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One borehole serving more than 1000 residents

By Andrew Masinde

Added 18th March 2019 02:25 PM

“We put up very strict rules such that people don’t mishandle the borehole. Residents are expected to remove their footwear such that water is not contaminated,” Andrea says.

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“We put up very strict rules such that people don’t mishandle the borehole. Residents are expected to remove their footwear such that water is not contaminated,” Andrea says.

(Picture by Andrew Masinde)

Inside a well maintained barbed wire fence, women are busy pumping borehole water. The lines increase as more people continue to throng from various corners.

Whoever enters the fence has to remove their footwear.

By 4:00 pm, the lines are even longer. One of the residents who identified himself as Andabati, said that the lines are always long between midday to 5:00 pm because these are pick hours to closure.

Andabati notes that on a daily basis, the borehole area is opened between 7: 00 am to 1:00 pm, reopened at 3:00 pm and closed at 7:00 pm. 

According to Andrea Augustine, chairman water user committee of the borehole, the borehole which serves close to 1,312 residents, is the only lifeline in Olivu Maracha Village, Ombokoro parish, Manibe Sub County in Arua district. 

Other water sources such as streams and spring wells have either dried up or have dirty water which is shared by animals. 

“We put up very strict rules such that people don’t mishandle the borehole. Residents are expected to remove their footwear such that water is not contaminated,” Andrea says.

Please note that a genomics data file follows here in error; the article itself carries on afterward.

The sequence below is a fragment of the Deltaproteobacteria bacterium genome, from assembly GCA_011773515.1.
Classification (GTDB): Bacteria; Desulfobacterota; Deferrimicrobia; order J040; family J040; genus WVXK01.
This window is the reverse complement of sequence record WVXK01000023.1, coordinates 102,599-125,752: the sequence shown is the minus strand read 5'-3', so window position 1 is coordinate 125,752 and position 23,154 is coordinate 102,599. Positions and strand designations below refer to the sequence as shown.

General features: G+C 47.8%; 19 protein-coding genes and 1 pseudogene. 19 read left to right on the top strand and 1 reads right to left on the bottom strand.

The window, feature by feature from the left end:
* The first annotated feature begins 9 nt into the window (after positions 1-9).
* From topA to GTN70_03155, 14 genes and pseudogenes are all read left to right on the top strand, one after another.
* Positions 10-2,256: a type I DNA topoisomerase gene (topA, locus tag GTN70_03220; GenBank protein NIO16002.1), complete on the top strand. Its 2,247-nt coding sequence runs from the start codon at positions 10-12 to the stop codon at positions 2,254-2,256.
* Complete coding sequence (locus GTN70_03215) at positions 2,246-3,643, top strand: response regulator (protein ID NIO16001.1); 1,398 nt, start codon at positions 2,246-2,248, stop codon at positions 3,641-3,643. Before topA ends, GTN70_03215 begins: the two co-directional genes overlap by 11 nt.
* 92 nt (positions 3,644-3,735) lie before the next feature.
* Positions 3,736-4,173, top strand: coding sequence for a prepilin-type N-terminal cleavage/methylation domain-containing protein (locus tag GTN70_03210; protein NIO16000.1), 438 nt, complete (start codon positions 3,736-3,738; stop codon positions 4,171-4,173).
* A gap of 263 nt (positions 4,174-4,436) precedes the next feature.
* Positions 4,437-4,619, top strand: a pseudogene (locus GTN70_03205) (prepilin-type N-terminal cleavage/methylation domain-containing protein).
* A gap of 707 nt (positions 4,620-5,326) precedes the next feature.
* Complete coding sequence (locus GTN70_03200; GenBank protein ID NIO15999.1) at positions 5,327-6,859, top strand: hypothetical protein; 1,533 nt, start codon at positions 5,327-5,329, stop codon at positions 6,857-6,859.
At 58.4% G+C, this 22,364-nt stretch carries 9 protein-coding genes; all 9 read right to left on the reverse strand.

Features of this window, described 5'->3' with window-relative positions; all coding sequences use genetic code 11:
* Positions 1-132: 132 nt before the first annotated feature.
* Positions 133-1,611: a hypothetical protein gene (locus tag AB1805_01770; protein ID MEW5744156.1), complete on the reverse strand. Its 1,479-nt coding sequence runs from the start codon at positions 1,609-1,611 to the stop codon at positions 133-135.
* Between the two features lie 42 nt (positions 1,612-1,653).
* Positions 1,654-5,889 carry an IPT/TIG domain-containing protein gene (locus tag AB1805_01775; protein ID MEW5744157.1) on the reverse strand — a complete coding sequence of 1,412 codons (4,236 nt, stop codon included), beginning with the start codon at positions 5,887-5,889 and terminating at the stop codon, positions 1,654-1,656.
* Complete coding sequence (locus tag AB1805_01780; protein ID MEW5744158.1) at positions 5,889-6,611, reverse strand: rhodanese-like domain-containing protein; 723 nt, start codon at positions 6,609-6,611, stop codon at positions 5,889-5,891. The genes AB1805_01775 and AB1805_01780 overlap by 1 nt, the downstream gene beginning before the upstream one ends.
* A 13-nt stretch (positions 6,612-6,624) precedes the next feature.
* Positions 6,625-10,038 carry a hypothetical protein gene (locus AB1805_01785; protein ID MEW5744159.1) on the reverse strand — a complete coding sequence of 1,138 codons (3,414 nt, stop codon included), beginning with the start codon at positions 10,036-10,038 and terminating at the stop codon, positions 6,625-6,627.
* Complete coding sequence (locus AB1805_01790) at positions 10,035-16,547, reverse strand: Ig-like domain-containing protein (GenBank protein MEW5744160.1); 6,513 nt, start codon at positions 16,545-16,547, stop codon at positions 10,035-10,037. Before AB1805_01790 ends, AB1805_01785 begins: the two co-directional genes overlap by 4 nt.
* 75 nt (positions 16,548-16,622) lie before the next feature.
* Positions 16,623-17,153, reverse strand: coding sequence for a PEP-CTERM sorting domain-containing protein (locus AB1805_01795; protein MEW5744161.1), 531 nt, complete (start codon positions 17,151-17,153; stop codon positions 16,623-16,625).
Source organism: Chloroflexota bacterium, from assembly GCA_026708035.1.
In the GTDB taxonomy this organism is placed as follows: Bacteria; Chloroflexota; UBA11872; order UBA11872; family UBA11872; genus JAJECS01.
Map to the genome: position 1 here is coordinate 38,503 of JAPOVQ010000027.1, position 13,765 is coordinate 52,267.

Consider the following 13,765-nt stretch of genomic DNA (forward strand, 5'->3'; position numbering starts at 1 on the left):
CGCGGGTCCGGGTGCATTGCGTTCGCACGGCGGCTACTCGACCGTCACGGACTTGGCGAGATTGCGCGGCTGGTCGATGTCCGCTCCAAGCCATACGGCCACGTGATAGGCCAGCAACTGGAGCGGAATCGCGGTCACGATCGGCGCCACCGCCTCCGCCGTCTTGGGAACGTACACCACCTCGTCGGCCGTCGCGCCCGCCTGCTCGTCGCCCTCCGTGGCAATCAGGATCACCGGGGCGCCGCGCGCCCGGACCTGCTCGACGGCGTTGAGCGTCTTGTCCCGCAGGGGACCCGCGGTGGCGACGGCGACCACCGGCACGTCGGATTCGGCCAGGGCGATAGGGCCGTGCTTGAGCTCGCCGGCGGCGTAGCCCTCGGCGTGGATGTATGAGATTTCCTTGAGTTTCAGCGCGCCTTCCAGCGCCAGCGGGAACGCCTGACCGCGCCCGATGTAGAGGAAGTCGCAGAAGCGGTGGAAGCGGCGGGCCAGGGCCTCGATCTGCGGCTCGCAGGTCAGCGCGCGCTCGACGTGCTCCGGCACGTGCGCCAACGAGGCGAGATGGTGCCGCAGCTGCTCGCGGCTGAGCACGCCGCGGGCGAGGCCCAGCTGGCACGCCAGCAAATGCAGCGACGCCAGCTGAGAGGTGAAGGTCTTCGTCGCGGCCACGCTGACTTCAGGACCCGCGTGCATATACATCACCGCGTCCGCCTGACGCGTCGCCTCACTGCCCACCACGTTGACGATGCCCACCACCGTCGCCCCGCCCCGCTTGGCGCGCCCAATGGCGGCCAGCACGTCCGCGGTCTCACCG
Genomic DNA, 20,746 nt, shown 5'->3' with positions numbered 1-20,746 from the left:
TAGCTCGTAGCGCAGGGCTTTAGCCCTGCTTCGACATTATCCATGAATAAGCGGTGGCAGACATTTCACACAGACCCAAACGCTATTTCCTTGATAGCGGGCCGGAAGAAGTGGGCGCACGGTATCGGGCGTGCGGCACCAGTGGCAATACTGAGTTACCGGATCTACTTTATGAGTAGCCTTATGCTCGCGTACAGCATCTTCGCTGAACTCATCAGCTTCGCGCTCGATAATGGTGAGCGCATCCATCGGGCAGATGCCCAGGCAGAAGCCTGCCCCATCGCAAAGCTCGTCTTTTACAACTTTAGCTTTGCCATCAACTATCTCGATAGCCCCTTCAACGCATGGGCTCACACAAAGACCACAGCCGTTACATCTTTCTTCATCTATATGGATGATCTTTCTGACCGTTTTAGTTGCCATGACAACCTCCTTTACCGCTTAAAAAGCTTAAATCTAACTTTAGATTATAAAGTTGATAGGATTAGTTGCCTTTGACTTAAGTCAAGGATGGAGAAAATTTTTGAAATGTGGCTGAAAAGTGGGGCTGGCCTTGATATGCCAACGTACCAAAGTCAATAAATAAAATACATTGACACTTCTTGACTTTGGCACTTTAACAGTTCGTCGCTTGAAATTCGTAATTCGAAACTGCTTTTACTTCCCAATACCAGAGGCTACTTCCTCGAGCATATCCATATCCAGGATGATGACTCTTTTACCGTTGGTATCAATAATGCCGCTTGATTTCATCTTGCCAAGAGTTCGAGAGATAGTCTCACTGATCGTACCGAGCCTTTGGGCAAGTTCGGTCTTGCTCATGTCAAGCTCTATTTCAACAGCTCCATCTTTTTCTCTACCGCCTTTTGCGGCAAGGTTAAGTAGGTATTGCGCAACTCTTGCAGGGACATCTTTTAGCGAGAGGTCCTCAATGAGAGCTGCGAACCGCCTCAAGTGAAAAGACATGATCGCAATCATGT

Simon Aluma, the caretaker of the borehole says that when it was constructed, a water user committee was selected to take care of the borehole. 


He adds that the users also decided that every day the first people to come for water are the ones to sweep around the borehole.


“It is encouraging to note that this is done willingly by the residents. People come to my home requesting for brooms, where others participate in clearing the overgrown grass around the borehole,” he notes.

According to Aluma, the government should think of providing clean water for its people instead of waiting for donations.

Florence Ajiko, a water user says that before the borehole, they were fetching water from dirty wells. 

To get clean water for drinking, they had to walk between three to five kilometers in other villages.

With boreholes near their homes, water problems have been solved.

“Cases of domestic violence due to over delaying at the water sources are no more. Even our children who would spend a lot of time looking for water, which would result in missing school, have had more time to spend at school,” Ajiko says.

 

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